I have to start this page assuming a physical alteration was made to the gas fire 32.689.33 around June 2019 and forward of that date. Being forced to 'assume' anything does not sit well with me but I have no choice. This appliance obviously must have been altered in some way as no other explanation is possible. I also extrapolate from available evidence that the 'performance' of 32.689.33 is altered as a result*. A matter for the HSE to consider as a compliance issue. It is not just MI that has changed. The MI obviously contradict each other, therefore neither MI will serve both gas fires.

Because they have stated that "Since June 2019 there is no restrictor, this is why the manuals looked different", it is reasonable to assume they are saying there is no need for a spigot restrictor. Indeed none was provided in the box. At the time of installation I was working from the downloaded MI on the laptop as we routinely do. I assumed the householder had in haste binned the spigot restrictor when enthusiastically recycling the carton. I went looking for it, in case it was needed (they are not always).

The sketch below is another with a deliberately exaggerated caricature for the benefit of lay visitors. Drawn accurately the separate parts would merge and not be distinguishable otherwise to lay visitors.
I have already speculated that a 'restrictor' has been added to 32.689.33 since June 2019. I assert this has been built into the gas fire as a permanent addition and spans the opening in the back of the gas fire where the products of combustion (POC) leave the gas fire to enter the draught diverter. I believe I can see one fitted when looking through the 'letterbox' opening in the back of the draught diverter, where the separate spigot is fitted. The spigot is always needed.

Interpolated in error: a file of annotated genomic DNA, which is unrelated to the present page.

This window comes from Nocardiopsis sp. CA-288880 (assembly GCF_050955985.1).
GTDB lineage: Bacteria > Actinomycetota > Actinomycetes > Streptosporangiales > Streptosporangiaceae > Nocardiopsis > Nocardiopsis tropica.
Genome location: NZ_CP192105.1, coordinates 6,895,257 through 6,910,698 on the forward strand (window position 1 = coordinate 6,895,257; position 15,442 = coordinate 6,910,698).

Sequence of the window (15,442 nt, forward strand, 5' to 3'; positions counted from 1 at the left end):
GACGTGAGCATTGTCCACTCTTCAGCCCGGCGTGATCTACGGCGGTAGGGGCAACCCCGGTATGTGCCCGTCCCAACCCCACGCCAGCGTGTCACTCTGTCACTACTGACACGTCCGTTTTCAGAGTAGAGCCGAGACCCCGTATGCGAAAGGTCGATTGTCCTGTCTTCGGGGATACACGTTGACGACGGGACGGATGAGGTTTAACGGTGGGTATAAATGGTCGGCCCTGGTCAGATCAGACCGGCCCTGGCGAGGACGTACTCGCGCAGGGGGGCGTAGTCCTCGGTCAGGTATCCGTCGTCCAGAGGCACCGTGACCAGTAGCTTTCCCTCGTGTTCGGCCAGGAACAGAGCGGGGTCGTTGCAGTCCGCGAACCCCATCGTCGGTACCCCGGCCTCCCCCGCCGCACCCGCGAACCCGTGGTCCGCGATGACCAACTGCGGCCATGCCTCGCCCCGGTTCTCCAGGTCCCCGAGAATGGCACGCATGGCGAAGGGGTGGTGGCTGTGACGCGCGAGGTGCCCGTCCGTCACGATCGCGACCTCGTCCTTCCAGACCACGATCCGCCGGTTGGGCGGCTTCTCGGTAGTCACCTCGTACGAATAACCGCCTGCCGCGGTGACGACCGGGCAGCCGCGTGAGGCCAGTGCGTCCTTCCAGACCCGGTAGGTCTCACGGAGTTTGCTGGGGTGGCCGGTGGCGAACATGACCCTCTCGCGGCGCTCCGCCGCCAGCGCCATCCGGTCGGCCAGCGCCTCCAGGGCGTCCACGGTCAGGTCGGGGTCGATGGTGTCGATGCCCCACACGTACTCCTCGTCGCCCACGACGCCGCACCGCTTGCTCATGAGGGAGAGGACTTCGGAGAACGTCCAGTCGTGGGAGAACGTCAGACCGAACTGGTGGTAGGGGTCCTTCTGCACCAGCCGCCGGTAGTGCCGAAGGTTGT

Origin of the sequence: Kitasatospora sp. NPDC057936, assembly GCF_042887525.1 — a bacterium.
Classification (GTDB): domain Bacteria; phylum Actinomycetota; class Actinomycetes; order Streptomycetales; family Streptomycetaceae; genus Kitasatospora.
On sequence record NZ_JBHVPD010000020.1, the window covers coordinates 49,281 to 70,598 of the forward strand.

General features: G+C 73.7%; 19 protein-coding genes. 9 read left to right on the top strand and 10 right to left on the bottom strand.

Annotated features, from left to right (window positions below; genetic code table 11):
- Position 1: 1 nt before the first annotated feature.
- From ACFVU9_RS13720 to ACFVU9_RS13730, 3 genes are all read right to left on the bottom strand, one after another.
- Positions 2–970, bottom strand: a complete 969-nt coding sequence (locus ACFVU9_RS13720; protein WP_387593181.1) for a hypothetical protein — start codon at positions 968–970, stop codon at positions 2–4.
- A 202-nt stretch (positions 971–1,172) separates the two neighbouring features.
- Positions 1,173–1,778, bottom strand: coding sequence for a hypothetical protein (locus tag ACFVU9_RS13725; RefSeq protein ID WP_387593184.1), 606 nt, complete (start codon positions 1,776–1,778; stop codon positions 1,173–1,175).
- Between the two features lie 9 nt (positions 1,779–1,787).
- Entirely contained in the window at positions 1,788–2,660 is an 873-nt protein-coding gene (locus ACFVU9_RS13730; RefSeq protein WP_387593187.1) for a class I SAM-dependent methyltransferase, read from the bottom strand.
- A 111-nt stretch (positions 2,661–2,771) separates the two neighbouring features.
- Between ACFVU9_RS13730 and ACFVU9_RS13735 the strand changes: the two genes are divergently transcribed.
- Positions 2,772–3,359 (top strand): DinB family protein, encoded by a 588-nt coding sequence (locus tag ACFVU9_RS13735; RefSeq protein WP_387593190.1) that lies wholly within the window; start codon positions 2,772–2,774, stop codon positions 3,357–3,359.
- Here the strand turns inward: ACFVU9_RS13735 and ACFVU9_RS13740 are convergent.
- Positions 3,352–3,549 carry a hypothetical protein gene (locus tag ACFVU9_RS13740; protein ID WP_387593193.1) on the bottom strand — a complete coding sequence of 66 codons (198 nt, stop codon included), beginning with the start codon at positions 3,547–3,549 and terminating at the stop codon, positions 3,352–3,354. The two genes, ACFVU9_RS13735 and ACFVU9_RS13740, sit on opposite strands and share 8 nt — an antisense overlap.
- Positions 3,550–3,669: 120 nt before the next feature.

In this sketch (not to scale), a represents the back of the gas fire showing the aperture where the POC exit, into the draught diverter b. The spigot which we all now know very well is represented by c.

The new restrictor I have speculated about I have depicted by a red line at d. This would impact on the evacuation of POC and testing in a Notified Body laboratory may have indicated it is safe to do so to help improve energy efficiency. If true this would be very carefully calculated and tested. I am not competent to judge such matters. I just hope the people who are, have done all this. This obviously impacts on the 'performance' of the appliance, depending on your definition of performance*.

I have no reason to doubt the safety of this product, providing it is correctly installed using the correct MI, only the shenanigans that have brought us to this point.
No product manufacturer is going to create this bizarre situation without a mighty powerful and compelling reason. The most powerful reason I can think of has to be marketing opportunities. Boost the energy efficiency credentials, boost the sales. Nothing wrong with that of course in principle but care is needed and this must all be compliant. I reasonably believe from all the evidence that 'the situation' is not compliant, hence the referral to the HSE.
* If (if) a permanent restrictor has been fitted to 32.689.33, this will obviously (to RGI) impact on 'performance' as less heat can escape up the flue. If the 'performance' of this appliance has been materially altered from the original design, it should, in my view, be marketed under a new GC Number and name. I believe the regulations may call for this if you study them. I speculate all this "as a basis for discussion". If my speculation is in error, I make no apology. I should not be forced to speculate. No one should. We need transparency.
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